76 Ohio St. L.J. Furthermore 1 (2015)

handle is hein.journals/furth76 and id is 1 raw text is: 







                  Gambling for Health Care

                            JACK L. MILLMAN*

                            TABLE OF CONTENTS

I.  INTRODUCTION                                                          I..........1
II. BACKGROUND TO THE PROBLEM...................................2
III. ONE ABSURD   SOLUTION   TO AVOID  THE  GAP          ...................... 3
IV. PRACTICAL   CONSIDERATIONS AND POLICY CONCERNS ...            ............ 5
V.  CONCLUSION.................................................... 8

                             I. INTRODUCTION

    Gamble.  Win   a little. Maybe  lose a little more. Obtain  free health
insurance? It is an absurd tax planning technique that should actually work-at
least in theory. And, it perfectly illustrates the nonsensical system now in place
in the states that have refused to expand Medicaid coverage as envisioned when
the Affordable Care Act was enacted. In those states, the very poor tend to be
already covered by Medicaid, while those with higher incomes qualify for the
exchange-based  credits. A middle group-those too poor to be covered by the
Affordable Care Act  but not impoverished enough  to qualify for their state's
Medicaid  coverage-is  left out in the cold. Oddly, gambling may provide this
group a way to obtain subsidized health care coverage.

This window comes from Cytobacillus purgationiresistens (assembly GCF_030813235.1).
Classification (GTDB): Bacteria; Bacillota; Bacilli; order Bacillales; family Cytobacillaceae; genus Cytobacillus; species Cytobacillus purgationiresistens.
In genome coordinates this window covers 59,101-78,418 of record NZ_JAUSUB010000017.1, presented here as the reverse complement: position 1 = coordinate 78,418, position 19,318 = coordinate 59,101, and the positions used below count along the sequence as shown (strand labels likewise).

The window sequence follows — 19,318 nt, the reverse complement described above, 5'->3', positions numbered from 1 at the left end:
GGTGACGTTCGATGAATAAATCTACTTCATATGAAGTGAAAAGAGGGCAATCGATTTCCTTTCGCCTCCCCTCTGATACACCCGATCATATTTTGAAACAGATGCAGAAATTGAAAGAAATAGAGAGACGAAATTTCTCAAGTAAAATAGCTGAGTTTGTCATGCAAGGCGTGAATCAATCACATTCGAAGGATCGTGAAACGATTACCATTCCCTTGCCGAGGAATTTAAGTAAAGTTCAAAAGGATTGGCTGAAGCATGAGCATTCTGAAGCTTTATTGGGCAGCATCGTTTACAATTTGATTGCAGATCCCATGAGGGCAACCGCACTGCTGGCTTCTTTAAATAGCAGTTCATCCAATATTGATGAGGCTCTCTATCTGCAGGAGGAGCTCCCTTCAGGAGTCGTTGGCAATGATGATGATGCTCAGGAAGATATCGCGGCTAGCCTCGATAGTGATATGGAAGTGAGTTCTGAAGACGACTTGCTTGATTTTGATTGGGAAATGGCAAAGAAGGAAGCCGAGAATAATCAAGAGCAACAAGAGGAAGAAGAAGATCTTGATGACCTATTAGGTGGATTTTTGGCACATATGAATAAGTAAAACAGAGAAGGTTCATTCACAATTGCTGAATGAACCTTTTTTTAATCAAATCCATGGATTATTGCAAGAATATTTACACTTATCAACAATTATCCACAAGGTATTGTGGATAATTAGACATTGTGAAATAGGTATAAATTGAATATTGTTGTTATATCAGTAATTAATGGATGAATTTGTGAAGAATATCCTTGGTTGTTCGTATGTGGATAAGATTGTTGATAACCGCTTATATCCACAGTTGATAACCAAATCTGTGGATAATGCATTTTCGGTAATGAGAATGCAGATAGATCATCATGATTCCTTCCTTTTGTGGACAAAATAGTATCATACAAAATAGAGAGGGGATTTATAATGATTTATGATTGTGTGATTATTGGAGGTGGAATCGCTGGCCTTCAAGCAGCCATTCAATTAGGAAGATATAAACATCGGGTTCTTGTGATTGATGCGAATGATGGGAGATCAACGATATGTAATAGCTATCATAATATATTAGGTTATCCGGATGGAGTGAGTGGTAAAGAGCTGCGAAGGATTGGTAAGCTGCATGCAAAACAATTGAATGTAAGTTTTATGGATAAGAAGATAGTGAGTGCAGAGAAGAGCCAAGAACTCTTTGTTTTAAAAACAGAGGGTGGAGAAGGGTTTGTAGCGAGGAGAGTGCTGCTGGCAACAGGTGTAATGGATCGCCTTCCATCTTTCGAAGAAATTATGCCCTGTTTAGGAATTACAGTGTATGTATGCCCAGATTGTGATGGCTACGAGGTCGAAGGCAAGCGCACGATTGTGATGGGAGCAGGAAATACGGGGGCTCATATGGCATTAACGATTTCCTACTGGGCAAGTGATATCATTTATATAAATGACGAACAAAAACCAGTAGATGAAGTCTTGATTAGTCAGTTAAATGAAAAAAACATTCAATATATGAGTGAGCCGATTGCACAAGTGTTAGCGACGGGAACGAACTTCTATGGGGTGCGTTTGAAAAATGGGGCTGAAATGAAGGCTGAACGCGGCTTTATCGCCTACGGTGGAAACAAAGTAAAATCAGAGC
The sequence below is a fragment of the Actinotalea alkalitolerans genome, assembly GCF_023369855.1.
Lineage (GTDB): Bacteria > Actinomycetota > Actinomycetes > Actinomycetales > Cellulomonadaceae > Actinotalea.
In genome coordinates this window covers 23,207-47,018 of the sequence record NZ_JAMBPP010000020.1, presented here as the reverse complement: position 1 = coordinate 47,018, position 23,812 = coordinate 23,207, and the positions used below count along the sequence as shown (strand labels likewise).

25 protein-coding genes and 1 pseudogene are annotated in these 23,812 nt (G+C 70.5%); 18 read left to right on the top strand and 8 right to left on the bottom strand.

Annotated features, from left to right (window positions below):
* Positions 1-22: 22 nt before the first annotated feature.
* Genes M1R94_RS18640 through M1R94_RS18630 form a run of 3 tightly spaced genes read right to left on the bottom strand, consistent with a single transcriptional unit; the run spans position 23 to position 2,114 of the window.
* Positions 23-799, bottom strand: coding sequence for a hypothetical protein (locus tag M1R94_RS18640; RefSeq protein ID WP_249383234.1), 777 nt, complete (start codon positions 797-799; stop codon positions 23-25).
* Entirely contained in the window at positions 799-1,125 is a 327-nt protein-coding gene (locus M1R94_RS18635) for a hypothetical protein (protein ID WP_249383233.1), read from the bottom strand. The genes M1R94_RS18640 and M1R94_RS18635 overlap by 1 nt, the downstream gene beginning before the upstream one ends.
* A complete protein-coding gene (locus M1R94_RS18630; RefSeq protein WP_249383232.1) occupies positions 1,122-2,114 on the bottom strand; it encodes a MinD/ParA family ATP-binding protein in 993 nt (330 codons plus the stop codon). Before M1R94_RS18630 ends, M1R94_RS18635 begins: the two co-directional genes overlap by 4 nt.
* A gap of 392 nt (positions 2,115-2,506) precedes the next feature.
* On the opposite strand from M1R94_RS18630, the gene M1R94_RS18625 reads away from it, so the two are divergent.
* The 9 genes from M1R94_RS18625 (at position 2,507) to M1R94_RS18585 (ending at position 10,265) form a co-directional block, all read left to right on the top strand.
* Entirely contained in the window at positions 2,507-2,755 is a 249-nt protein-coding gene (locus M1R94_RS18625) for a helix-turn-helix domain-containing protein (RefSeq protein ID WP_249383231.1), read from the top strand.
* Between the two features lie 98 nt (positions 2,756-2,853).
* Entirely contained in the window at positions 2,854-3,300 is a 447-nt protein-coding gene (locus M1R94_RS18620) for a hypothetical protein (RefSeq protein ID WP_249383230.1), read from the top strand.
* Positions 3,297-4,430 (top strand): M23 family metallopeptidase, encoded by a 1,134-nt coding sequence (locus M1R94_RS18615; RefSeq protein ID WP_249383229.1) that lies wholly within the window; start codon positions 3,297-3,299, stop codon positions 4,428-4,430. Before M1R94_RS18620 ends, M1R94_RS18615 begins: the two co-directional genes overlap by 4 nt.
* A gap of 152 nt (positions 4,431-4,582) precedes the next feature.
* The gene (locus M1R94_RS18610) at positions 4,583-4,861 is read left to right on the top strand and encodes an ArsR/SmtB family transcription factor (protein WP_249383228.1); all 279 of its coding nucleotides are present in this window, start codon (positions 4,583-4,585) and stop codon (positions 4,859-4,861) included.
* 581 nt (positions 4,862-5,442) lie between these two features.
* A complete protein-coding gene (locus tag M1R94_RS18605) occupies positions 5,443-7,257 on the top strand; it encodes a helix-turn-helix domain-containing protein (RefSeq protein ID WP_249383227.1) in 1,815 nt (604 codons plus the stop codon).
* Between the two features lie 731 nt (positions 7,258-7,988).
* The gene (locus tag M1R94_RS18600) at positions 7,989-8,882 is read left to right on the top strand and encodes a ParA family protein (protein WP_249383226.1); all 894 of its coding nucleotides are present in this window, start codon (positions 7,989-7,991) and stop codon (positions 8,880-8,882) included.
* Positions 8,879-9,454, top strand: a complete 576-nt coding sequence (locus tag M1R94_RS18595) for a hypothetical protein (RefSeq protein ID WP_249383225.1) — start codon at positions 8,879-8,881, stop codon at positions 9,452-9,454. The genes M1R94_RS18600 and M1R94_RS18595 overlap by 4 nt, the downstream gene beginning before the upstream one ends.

In this Paper I argue that certain low income taxpayers could prepare to
gamble  in the upcoming year in order to inflate their estimated Adjusted Gross
Income   (AGI)  and qualify for  thousands in  health insurance related tax
credits-thus making  their insurance affordable. Tax planning strategies usually
do not involve increasing one's AGI via gambling, but states' refusal to expand
Medicaid,  combined  with the Affordable  Care Act, has  created a situation
where millions of adults' best opportunity to obtain health insurance may come
through gambling. I do not advocate that most eligible taxpayers should actually
attempt this strategy for reasons detailed below, but instead discuss it to
illustrate the current problems with the law.
    One possible objection to this strategy is the downside economic risk these
already poor Americans would  have to bear in order to get the health insurance
subsidy. Another possible objection concerns the risk that the IRS may disallow
attempts to avoid the economic downside anyway, resulting in the poor getting
stuck with losses twice. Others may have moral objections. They might argue
that it violates the spirit of the Affordable Care Act. I would respond that

     * Staff Editor, New York University Law Review; J.D., New York University School
of Law, expected 2016. I would like to thank Professor Catherine Sharkey for being my
Furman Program mentor, Professor David Kamin for providing feedback and helping
develop the idea for this article, and Kevin Benish, Kyle Lachmund, Joanna Langille, and
Susan Navarro Smelcer for their helpful comments and edits on earlier drafts.

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